There are two things that change in perspective when you become a parent: love and fear.
When you get to be a parent you finally know the meaning of unconditional love (and you THOUGHT you knew). And, trust me, fears become real, tangible. One of my biggest fear for my child is safety. The Delhi rape case has not made anything easier. What do we tell our daughters, said a columnist, commenting on the case. Really what do we? The unspoken fact is, we cannot be with our kids all the time and we can no longer send our kids out for unsupervised play. So we have to teach them to be safe. It’s ironical. We live in troubled times, with threats to safety hanging over our heads all the time. Yet the best gift anyone can give a child is the feeling of security. How does one go about this without alarming children?
I’ve been scouting literature and talking to teachers, child psychologists, professional caregivers, mothers, mothers, mothers. And this is what I’ve got:
1)Teach your kids to say ‘No’. And to say it aloud. I’ve told my kids to not respond to strangers. I’ve told them to reciprocate when someone greets them. What have I done? I’ve done a wonderful job of confusing them. And it is my 5 year old who made me realise this with, “Mom that was a stranger. Why did you ask me to wish her when she pinched my cheek and said, ‘hello, young man?’” Research also shows that according to children the maid, the watchman, the cable walla, the building gardener … are all not strangers. Research also shows that more often than not offenses against children are done by people who know them; who they’ve seen their family interact with. Better than talking of strangers to children (and defining a ‘stranger’ to your child), teach your child to shout No and back off. A well-meaning adults should not be approaching an unaccompanied child in any case. Tell your child if they are even slightly uncomfortable with who they are talking to—even an older child, even someone familiar or someone dressed well—they have to SHOUT ‘No!’ and back off. Tell kids not to use elevators on their own, or answer the doorbellif they are on their own. And if you child needs to use the public toilet and you cannot go with him or her then tell them what they should do if anyone offers to take them to a cubicle to ‘see a surprise’. Yes, they need to SHOUT and back off.
2) Make sure your kids know their address and your phone number. I am a storyteller. So I’ve done this with my kids through a story. Simba the naughty lion cub is lost. Mama Elephant and Pappa Bear rescue him and ask him where they can find his mom and Simba says, “near the big rock” and at this point I tell my kids, “There are so many big rocks in the jungle. How will Pappa Bear or Mamma Elephant take Simba back to his home? Then I ask them, “Do you know your address? Do you know where you live?” I’ve done this as often as I can and I’m slightly happier because my kids now know their address. This is important in case you get separated from your kids, when you go out. Tell you child, if they are lost, to go to a place with lots of people and ask for help.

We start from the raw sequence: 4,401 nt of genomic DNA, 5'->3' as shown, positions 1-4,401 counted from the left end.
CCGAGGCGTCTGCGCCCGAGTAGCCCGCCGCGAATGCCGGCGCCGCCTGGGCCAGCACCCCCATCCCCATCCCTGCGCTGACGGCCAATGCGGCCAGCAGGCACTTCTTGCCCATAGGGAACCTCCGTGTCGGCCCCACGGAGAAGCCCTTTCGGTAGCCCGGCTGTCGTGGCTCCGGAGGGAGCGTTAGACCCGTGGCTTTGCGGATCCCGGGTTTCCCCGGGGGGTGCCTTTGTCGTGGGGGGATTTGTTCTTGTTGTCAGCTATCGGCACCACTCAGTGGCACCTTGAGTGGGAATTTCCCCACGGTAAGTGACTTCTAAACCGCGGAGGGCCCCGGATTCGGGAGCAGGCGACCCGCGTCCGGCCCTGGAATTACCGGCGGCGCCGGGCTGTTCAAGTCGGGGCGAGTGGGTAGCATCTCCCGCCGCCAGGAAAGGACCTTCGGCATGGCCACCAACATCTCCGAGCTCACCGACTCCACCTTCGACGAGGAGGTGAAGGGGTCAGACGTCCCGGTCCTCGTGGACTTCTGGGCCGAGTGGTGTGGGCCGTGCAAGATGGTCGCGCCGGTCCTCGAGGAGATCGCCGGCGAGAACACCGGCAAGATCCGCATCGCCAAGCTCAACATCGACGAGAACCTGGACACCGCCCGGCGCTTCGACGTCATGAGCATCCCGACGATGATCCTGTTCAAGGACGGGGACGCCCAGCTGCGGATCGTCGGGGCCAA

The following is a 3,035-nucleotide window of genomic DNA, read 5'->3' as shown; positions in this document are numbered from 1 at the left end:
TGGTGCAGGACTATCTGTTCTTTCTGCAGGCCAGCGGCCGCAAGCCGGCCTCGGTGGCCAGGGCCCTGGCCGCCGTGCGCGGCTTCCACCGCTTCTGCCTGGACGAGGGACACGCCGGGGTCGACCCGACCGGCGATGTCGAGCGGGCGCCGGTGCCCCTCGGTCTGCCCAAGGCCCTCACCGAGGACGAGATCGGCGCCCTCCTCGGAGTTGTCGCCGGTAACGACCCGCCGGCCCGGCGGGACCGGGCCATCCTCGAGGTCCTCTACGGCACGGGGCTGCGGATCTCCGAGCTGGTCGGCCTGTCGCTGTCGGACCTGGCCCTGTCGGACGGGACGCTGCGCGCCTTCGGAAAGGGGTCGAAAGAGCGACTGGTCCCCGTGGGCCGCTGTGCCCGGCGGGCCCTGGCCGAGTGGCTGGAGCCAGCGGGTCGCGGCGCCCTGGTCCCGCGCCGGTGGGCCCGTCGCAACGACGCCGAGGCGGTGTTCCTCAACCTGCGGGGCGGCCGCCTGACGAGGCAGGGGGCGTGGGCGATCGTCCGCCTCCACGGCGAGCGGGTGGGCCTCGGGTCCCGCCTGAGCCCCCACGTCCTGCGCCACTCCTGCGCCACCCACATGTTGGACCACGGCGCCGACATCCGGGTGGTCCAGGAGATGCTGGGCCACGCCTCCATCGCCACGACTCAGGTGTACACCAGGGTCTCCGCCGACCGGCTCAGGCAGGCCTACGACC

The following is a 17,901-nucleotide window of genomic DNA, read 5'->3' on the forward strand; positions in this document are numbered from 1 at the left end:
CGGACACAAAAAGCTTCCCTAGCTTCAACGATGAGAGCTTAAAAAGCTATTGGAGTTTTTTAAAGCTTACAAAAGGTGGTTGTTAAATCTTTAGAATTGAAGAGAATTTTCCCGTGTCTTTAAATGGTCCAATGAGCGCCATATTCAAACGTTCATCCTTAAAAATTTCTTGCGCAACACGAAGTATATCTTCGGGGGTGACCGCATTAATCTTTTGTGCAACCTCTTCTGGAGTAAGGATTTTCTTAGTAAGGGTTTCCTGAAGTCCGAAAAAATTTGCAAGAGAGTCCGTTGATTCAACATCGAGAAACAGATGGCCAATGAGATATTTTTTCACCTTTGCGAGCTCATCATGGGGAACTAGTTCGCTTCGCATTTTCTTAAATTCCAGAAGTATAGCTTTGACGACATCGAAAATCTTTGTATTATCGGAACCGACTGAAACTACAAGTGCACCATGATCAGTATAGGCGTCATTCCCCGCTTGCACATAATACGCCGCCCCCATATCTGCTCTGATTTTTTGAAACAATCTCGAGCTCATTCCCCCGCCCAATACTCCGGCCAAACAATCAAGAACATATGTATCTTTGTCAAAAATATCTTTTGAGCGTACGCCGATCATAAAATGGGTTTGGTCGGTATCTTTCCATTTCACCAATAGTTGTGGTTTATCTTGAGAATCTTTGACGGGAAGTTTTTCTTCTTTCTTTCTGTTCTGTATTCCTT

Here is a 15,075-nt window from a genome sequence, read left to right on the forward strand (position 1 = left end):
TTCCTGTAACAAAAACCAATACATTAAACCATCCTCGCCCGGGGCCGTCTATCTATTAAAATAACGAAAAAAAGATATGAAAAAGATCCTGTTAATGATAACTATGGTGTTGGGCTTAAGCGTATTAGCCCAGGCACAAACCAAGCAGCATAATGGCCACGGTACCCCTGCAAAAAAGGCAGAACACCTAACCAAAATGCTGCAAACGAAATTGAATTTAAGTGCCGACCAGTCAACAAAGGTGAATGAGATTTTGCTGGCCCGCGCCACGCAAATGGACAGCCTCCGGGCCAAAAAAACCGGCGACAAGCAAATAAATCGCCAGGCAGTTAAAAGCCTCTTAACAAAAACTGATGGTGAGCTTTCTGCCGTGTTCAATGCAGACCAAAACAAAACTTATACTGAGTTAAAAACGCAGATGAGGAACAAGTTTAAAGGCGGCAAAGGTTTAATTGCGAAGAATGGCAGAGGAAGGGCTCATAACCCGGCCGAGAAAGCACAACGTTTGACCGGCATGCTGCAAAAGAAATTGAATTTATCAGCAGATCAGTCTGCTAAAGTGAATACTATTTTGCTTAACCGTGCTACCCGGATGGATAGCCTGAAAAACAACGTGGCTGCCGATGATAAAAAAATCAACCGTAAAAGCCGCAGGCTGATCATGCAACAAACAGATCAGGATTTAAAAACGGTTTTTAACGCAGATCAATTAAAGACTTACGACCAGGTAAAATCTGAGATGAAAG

3)Trust: Tell you child that some secrets should never be kept secrets. Explain to your child that they can say yes or no to touches from anyone; they should not be forced to hug or kiss anyone. And, as important, that no one should ask them to keep touching a secret. Children sometimes do not want to be hugged or kissed but that should be a matter of choice, not fear. Tell your child they have your permission to break all rules to protect themselves and tell them that you will always support them if they must break a rule to stay safe. Tell them it’s ok to shout at an elderly person, yell, run away, and create a fuss; to lie or kick to get away from danger. Tell them if they do that you would not be mad at them. Schools are doing their bit, but do it at your end too. Tell your kids that children have rights. Do it as nicely as you can. Don’t frighten children. It is important that you build their confidence in you, the parent, as much as themselves. Children do keep secrets and they do that if they are afraid, or threatened, or embarrassed or if they feel that need to protect themselves or their parent. Lay down a pattern of trust.